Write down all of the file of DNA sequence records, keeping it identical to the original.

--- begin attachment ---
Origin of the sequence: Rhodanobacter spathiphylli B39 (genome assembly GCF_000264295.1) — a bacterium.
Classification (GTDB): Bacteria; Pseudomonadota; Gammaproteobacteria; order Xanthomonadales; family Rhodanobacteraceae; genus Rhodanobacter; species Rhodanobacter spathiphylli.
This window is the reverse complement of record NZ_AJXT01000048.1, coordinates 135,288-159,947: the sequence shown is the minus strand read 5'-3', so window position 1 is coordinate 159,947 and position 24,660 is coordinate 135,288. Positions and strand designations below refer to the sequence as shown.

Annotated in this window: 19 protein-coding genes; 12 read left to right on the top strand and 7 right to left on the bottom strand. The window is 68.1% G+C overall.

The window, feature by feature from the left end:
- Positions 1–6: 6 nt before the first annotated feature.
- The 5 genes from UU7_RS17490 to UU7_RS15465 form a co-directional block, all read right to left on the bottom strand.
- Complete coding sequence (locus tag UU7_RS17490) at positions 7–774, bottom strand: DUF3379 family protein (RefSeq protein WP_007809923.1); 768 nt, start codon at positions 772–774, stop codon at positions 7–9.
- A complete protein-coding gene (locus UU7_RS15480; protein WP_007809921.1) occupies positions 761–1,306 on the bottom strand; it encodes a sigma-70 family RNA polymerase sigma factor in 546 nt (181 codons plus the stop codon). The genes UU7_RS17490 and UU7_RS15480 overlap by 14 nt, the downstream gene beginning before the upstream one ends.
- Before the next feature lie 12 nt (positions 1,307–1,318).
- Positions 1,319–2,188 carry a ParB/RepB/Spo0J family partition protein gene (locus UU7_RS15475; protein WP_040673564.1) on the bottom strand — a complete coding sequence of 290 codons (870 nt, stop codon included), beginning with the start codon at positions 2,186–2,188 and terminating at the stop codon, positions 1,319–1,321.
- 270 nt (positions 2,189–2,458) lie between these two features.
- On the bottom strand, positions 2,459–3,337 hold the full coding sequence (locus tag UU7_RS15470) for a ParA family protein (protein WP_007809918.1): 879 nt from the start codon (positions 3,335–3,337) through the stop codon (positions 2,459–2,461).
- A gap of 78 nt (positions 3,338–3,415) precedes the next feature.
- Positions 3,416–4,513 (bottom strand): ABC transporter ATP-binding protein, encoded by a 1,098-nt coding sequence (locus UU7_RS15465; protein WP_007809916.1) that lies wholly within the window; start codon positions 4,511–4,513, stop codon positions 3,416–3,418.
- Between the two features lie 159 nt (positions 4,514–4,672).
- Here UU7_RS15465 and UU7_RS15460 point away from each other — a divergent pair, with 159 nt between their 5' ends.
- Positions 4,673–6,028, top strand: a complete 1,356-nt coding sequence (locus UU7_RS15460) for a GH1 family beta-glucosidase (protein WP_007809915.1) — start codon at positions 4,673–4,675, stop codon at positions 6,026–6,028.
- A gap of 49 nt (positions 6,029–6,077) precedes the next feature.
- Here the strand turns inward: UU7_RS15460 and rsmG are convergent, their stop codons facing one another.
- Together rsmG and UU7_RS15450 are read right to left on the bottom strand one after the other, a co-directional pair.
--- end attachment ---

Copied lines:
Origin of the sequence: Rhodanobacter spathiphylli B39 (genome assembly GCF_000264295.1) — a bacterium.
Classification (GTDB): Bacteria; Pseudomonadota; Gammaproteobacteria; order Xanthomonadales; family Rhodanobacteraceae; genus Rhodanobacter; species Rhodanobacter spathiphylli.
This window is the reverse complement of record NZ_AJXT01000048.1, coordinates 135,288-159,947: the sequence shown is the minus strand read 5'-3', so window position 1 is coordinate 159,947 and position 24,660 is coordinate 135,288. Positions and strand designations below refer to the sequence as shown.

Annotated in this window: 19 protein-coding genes; 12 read left to right on the top strand and 7 right to left on the bottom strand. The window is 68.1% G+C overall.

The window, feature by feature from the left end:
- Positions 1–6: 6 nt before the first annotated feature.
- The 5 genes from UU7_RS17490 to UU7_RS15465 form a co-directional block, all read right to left on the bottom strand.
- Complete coding sequence (locus tag UU7_RS17490) at positions 7–774, bottom strand: DUF3379 family protein (RefSeq protein WP_007809923.1); 768 nt, start codon at positions 772–774, stop codon at positions 7–9.
- A complete protein-coding gene (locus UU7_RS15480; protein WP_007809921.1) occupies positions 761–1,306 on the bottom strand; it encodes a sigma-70 family RNA polymerase sigma factor in 546 nt (181 codons plus the stop codon). The genes UU7_RS17490 and UU7_RS15480 overlap by 14 nt, the downstream gene beginning before the upstream one ends.
- Before the next feature lie 12 nt (positions 1,307–1,318).
- Positions 1,319–2,188 carry a ParB/RepB/Spo0J family partition protein gene (locus UU7_RS15475; protein WP_040673564.1) on the bottom strand — a complete coding sequence of 290 codons (870 nt, stop codon included), beginning with the start codon at positions 2,186–2,188 and terminating at the stop codon, positions 1,319–1,321.
- 270 nt (positions 2,189–2,458) lie between these two features.
- On the bottom strand, positions 2,459–3,337 hold the full coding sequence (locus tag UU7_RS15470) for a ParA family protein (protein WP_007809918.1): 879 nt from the start codon (positions 3,335–3,337) through the stop codon (positions 2,459–2,461).
- A gap of 78 nt (positions 3,338–3,415) precedes the next feature.
- Positions 3,416–4,513 (bottom strand): ABC transporter ATP-binding protein, encoded by a 1,098-nt coding sequence (locus UU7_RS15465; protein WP_007809916.1) that lies wholly within the window; start codon positions 4,511–4,513, stop codon positions 3,416–3,418.
- Between the two features lie 159 nt (positions 4,514–4,672).
- Here UU7_RS15465 and UU7_RS15460 point away from each other — a divergent pair, with 159 nt between their 5' ends.
- Positions 4,673–6,028, top strand: a complete 1,356-nt coding sequence (locus UU7_RS15460) for a GH1 family beta-glucosidase (protein WP_007809915.1) — start codon at positions 4,673–4,675, stop codon at positions 6,026–6,028.
- A gap of 49 nt (positions 6,029–6,077) precedes the next feature.
- Here the strand turns inward: UU7_RS15460 and rsmG are convergent, their stop codons facing one another.
- Together rsmG and UU7_RS15450 are read right to left on the bottom strand one after the other, a co-directional pair.